That's my prediction for the game tonight.

The Rugby Heaven article linked reckons it will all come down to how well we can tie down Johnny Wilkinson, he of the magic boot. While we keep 'em in their half, and don't give away penalties under the inevitable pressure, our backs will pick them off.

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What happens after global warming?

So this century is going to be a scorcher for Australia, but the next one is going to see Australia become a (relatively) desirable place to live for populations fleeing the big freeze:

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A new study from the Australian National University (ANU) has found that this country may not be as severely affected by a new ice age as countries in the Northern Hemisphere.

"There are some fears that warming in the Northern Hemisphere, particularly around the Greenland ice sheet, might cause quite a bit of meltwater to come into the North Atlantic Ocean," he said.

"That might change the salinity of the water there and stop what's called 'the great conveyor belt of the oceans' forming deep water that releases an enormous amount of heat that keeps Europe out of an ice age, essentially.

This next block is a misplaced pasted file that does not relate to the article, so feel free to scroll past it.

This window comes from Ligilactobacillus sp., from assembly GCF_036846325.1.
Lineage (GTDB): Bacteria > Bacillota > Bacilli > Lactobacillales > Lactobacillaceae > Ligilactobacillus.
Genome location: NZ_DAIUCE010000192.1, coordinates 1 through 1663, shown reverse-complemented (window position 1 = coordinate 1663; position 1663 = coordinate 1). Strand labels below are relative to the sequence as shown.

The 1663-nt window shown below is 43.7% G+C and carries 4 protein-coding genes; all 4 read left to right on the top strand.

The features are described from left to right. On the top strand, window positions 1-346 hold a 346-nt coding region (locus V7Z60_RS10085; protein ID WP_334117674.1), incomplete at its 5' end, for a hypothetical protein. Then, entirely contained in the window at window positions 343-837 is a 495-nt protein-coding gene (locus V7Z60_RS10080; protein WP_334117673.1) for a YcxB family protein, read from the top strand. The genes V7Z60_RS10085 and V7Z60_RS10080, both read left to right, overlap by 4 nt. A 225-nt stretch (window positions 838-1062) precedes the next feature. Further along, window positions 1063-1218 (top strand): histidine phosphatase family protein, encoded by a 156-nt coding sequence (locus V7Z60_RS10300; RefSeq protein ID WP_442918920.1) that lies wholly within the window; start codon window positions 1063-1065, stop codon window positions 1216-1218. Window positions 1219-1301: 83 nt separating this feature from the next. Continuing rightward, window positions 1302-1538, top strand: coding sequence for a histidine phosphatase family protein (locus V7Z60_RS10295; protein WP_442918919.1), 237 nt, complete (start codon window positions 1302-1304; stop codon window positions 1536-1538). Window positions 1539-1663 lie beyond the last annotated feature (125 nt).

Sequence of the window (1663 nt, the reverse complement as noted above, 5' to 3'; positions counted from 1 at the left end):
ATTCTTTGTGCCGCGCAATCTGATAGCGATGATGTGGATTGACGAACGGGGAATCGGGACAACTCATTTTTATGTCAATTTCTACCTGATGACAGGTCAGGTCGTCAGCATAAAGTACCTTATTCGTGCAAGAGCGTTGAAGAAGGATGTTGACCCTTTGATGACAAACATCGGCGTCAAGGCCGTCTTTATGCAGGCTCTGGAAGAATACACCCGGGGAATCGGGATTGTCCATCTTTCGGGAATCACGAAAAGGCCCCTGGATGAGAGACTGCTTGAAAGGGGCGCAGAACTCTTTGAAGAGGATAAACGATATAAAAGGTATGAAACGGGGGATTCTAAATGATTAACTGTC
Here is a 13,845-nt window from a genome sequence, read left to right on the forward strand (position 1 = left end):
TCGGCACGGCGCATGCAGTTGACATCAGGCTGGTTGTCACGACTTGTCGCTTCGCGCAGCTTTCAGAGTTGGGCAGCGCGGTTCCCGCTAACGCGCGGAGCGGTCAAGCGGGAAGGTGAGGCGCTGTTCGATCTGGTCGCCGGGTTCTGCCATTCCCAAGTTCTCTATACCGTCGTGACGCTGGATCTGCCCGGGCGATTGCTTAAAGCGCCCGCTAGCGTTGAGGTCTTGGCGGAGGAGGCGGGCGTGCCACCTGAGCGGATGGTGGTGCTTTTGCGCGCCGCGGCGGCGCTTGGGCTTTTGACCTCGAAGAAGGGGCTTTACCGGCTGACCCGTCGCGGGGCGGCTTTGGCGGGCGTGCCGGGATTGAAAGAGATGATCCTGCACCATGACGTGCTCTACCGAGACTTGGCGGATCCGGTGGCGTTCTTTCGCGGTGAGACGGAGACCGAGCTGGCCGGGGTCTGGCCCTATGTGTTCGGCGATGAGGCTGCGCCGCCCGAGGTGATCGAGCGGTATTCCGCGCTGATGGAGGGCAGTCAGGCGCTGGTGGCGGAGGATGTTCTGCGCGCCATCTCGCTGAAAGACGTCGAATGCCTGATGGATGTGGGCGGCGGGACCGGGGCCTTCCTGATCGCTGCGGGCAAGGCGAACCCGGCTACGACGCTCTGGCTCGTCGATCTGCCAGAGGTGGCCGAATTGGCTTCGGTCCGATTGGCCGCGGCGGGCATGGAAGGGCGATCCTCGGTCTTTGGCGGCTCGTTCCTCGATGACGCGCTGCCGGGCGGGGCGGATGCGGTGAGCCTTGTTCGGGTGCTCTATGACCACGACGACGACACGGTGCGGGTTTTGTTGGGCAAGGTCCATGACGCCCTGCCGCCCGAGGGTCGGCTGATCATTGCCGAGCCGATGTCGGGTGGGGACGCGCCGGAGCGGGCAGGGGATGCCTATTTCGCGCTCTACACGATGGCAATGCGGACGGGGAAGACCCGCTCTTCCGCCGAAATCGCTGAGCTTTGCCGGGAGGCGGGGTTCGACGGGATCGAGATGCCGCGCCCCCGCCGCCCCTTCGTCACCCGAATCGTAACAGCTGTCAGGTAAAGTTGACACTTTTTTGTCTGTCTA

"So if global warming does stop this circulation from occurring, then we could potentially have a new ice age in Europe."

He says that finding lends support to a theory that heat will accumulate in the Southern Hemisphere if there is cooling in the north.

...supports a theory called the bipolar seesaw, which has to do with where heat goes on the planet when the conveyor belt is operating or not operating,"...
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Tuesday, October 02, 2007